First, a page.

Chair: It is obvious that there continues to be a divergence of view. That said, I note that proposals which have been made by Japan, and supported by several delegations, to amend the text. The option is available to the committee to consider the modifications to the text proposed by Japan even thought the advancement of the text [to CAC for ratification – REL] remains an open consideration. [Before the Chairman said that the advancement of the text remains an open consideration, it was not an open consideration. The purpose of this Chapeau and its modifications was to define the issue for he document that would follow. The Chair apparently unilaterally decided to delay its ratification by declaring its lack of advancement to CAC “an open consideration.” –REL]
You will have seen the proposal by Japan as noted. I would also propose taking into consideration the points raised by Canada and the absence of a specific document to which these apply, [This is a specious argument since it was quite clear that Chapeau 1 as amended by Brazil and modified by Japan applies to a document whose purpose was clearly stated: to pull together already adopted Codex texts to provide guidance on labeling of GM/GE foods – REL] that it may also be useful to consider an adjustment to the chapeau text to this section which, rather than characterizing these definitions as relating to the general standard in general, would relate specifically for the purposes of 4.2.2 of the General Standard, which is the only place in the general standard where the term “biotechnology” is found. [I do not believe this is accurate: CCNFSDU adopted the Report on Biotechnology from the Ad Hoc Working Group on Foods Derived from Biotechnology” which includes Annex III, stating that plants modified to produce nutrients may or may produce the same molecules as the unmodified plants and that large scale human studies would be needed to carry out the necessary research to determine if they are, indeed, nutrients or anti-nutrients. Unlabeled products would make that determination impossible since there would be no way to determine who had, and who had not, taken the GMO vitamins and herbs – REL]
It may be possible to take up the proposals made by Japan [i.e., the changes to Chapeau 2 as amended by Brazil and modified by Japan –REL] and it is well to consider changing the chapeau so that it would read “for the purpose of 4.2.2.” so that the changes proposed by Japan would now be defined by 4.2.2 which makes reference to biotechnology. I would propose amending the chapeau and amending the text. I submit that for your consideration without prejudice to the disposition of the document itself. [I cannot see any reason for the Chair to make this suggestion except to bring the text closer to the intention of the US whose Chapeau 2 was rejected by the delegates attending the Accra meeting in 2008 – REL]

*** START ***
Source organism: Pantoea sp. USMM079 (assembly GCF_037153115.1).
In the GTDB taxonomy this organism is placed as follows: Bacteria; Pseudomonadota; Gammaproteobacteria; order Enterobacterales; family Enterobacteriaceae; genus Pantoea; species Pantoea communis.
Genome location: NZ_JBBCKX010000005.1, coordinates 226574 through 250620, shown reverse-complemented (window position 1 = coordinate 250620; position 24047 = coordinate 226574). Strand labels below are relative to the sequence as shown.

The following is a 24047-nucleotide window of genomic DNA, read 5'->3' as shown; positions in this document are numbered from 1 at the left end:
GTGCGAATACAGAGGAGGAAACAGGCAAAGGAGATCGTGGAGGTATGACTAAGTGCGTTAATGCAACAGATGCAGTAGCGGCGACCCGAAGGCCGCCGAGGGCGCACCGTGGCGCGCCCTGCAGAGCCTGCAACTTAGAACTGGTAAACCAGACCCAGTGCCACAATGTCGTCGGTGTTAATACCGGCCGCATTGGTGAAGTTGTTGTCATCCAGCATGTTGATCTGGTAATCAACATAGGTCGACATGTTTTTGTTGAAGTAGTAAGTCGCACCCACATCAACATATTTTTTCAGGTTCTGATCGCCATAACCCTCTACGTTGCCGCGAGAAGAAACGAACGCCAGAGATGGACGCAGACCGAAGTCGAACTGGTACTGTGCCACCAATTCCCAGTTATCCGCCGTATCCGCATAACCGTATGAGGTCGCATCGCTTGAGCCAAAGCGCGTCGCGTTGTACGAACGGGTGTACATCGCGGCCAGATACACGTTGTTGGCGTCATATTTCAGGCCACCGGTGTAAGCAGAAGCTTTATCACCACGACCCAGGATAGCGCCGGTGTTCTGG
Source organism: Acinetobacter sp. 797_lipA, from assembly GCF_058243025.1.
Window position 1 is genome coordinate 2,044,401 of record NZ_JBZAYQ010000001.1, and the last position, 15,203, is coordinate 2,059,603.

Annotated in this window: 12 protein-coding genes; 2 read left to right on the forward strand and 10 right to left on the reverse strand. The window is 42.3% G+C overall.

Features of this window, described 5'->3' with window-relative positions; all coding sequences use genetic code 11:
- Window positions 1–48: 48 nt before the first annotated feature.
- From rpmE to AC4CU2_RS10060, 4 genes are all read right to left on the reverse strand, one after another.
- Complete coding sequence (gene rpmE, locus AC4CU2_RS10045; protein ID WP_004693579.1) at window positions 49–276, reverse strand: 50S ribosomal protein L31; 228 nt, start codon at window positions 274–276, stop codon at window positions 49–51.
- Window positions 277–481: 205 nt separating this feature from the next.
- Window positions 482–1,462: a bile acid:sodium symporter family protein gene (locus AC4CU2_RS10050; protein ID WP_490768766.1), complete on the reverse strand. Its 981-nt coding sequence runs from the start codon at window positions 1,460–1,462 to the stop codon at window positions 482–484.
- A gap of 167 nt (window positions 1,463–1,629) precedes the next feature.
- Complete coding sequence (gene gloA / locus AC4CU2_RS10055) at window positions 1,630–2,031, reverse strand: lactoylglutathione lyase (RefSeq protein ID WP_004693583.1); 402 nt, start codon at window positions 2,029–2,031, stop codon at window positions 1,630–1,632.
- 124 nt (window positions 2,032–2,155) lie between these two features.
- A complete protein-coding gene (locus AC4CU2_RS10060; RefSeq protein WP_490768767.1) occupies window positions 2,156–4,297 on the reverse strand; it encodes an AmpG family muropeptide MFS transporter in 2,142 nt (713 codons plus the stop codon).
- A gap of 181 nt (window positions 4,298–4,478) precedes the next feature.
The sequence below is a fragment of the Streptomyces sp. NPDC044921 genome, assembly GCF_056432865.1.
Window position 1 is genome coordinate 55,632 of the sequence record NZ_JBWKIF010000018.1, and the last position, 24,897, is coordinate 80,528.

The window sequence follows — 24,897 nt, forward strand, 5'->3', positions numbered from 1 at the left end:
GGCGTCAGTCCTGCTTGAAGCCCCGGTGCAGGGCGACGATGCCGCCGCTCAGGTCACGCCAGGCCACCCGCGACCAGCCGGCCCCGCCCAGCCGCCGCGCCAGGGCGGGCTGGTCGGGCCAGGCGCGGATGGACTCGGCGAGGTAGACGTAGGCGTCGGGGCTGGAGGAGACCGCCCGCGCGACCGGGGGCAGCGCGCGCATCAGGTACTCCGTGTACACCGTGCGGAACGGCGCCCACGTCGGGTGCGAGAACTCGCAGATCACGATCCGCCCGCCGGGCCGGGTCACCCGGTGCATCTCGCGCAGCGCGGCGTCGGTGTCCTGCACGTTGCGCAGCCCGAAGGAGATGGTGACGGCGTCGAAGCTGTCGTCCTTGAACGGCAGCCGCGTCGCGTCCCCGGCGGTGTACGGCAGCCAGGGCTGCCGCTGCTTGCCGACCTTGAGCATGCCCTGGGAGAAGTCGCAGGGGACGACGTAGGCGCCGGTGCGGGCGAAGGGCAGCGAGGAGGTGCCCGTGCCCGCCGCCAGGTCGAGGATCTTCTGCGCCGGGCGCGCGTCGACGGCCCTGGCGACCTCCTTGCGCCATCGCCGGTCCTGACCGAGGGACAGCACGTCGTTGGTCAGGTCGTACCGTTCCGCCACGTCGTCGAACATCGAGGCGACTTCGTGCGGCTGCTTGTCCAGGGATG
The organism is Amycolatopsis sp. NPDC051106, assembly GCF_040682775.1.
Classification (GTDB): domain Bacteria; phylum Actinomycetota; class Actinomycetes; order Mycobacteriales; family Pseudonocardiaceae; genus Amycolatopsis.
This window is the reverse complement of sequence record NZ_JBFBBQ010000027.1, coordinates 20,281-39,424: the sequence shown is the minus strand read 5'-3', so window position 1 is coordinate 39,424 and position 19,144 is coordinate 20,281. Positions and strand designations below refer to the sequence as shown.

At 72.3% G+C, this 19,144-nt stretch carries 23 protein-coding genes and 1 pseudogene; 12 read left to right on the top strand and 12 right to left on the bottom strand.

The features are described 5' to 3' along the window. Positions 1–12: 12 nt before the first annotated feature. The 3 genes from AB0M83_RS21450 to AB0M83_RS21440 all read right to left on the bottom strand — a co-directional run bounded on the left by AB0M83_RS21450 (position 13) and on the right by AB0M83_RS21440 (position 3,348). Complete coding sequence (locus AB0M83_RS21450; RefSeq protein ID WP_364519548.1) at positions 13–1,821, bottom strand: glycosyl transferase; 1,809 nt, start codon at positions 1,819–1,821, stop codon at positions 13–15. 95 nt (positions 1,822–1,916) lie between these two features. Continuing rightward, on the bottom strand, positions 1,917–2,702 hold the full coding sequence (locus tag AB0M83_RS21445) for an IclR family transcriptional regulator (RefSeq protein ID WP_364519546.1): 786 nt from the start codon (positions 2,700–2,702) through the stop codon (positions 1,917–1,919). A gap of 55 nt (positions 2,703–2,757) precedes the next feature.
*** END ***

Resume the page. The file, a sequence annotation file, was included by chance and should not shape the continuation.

In consultation here I am amending my proposal to integrate the references to section 4.2.2 into the text so that it facilitates the way it is laid out. [Here the Chair is attempting to ignore the strong consensus of the majority of delegations in support of ratification of Chapeau 2 as modified by Brazil and altered by Japan and limit the application of the chapeau to a narrow use in the document referenced. I note that this violates the sense of the document, its intended use and the sense of the CCFL – REL]
Argentina: This text would include the world of 4.2.2. I have a problem which deals with substance which deals with 4.2.2 which for years have been included. Given the fact that Japan chaired the Ad Hoc Committee on Biotechnology, perhaps Japan can help with this. No biotechnologist will introduce an allergenic gene because that would be unreasonable. No product of technology is ever going to be allergenic. [This is, in my opinion, one of the most absurd statement we have ever heard coming out of a Codex delegate’s mouth. The absurdity is, to me, literally breath-taking because it is wrong simultaneously on so many levels, flies so strongly in the reality of both science and physiology and is so outstandingly presumptuous. I fear this demonstrates well the absurdity of “GMOs are safe because we say they are” position which independent science is showing to be so dangerously incorrect – REL]
I get the impression that because of demonizing biotechnology we are including things that make no sense. [Whereas I get the impression that because of irrationally supporting biotechnology we are including things that make no sense – REL]
Perhaps Japan could clarify this since they took the lead on this issue. No biotechnology product could be allergenic [Emphasis added] [Note that lethal allergies are a well known and widely acknowledged consequence of GM/GE foods – REL].